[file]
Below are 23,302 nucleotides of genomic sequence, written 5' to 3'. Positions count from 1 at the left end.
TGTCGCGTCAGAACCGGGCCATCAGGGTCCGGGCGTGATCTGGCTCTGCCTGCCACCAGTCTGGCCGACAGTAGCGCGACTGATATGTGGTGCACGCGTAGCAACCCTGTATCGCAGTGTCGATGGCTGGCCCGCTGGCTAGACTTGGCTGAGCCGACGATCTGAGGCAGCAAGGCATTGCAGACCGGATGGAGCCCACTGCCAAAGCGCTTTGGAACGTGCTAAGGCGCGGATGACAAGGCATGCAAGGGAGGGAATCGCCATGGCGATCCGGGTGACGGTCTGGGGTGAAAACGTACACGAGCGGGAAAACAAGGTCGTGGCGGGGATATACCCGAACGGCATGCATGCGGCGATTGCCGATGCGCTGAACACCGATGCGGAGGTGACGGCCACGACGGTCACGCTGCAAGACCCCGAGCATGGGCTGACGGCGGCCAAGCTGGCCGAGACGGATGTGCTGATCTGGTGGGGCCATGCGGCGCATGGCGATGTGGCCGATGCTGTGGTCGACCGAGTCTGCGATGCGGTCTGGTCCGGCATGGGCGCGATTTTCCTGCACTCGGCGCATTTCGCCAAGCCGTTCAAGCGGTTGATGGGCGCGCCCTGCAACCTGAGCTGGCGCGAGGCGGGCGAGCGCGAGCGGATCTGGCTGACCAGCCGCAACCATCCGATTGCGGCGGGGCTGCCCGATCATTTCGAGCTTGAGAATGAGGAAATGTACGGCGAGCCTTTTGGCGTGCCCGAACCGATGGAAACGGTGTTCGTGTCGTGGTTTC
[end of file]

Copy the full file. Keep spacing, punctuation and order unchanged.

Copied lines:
Below are 23,302 nucleotides of genomic sequence, written 5' to 3'. Positions count from 1 at the left end.
TGTCGCGTCAGAACCGGGCCATCAGGGTCCGGGCGTGATCTGGCTCTGCCTGCCACCAGTCTGGCCGACAGTAGCGCGACTGATATGTGGTGCACGCGTAGCAACCCTGTATCGCAGTGTCGATGGCTGGCCCGCTGGCTAGACTTGGCTGAGCCGACGATCTGAGGCAGCAAGGCATTGCAGACCGGATGGAGCCCACTGCCAAAGCGCTTTGGAACGTGCTAAGGCGCGGATGACAAGGCATGCAAGGGAGGGAATCGCCATGGCGATCCGGGTGACGGTCTGGGGTGAAAACGTACACGAGCGGGAAAACAAGGTCGTGGCGGGGATATACCCGAACGGCATGCATGCGGCGATTGCCGATGCGCTGAACACCGATGCGGAGGTGACGGCCACGACGGTCACGCTGCAAGACCCCGAGCATGGGCTGACGGCGGCCAAGCTGGCCGAGACGGATGTGCTGATCTGGTGGGGCCATGCGGCGCATGGCGATGTGGCCGATGCTGTGGTCGACCGAGTCTGCGATGCGGTCTGGTCCGGCATGGGCGCGATTTTCCTGCACTCGGCGCATTTCGCCAAGCCGTTCAAGCGGTTGATGGGCGCGCCCTGCAACCTGAGCTGGCGCGAGGCGGGCGAGCGCGAGCGGATCTGGCTGACCAGCCGCAACCATCCGATTGCGGCGGGGCTGCCCGATCATTTCGAGCTTGAGAATGAGGAAATGTACGGCGAGCCTTTTGGCGTGCCCGAACCGATGGAAACGGTGTTCGTGTCGTGGTTTC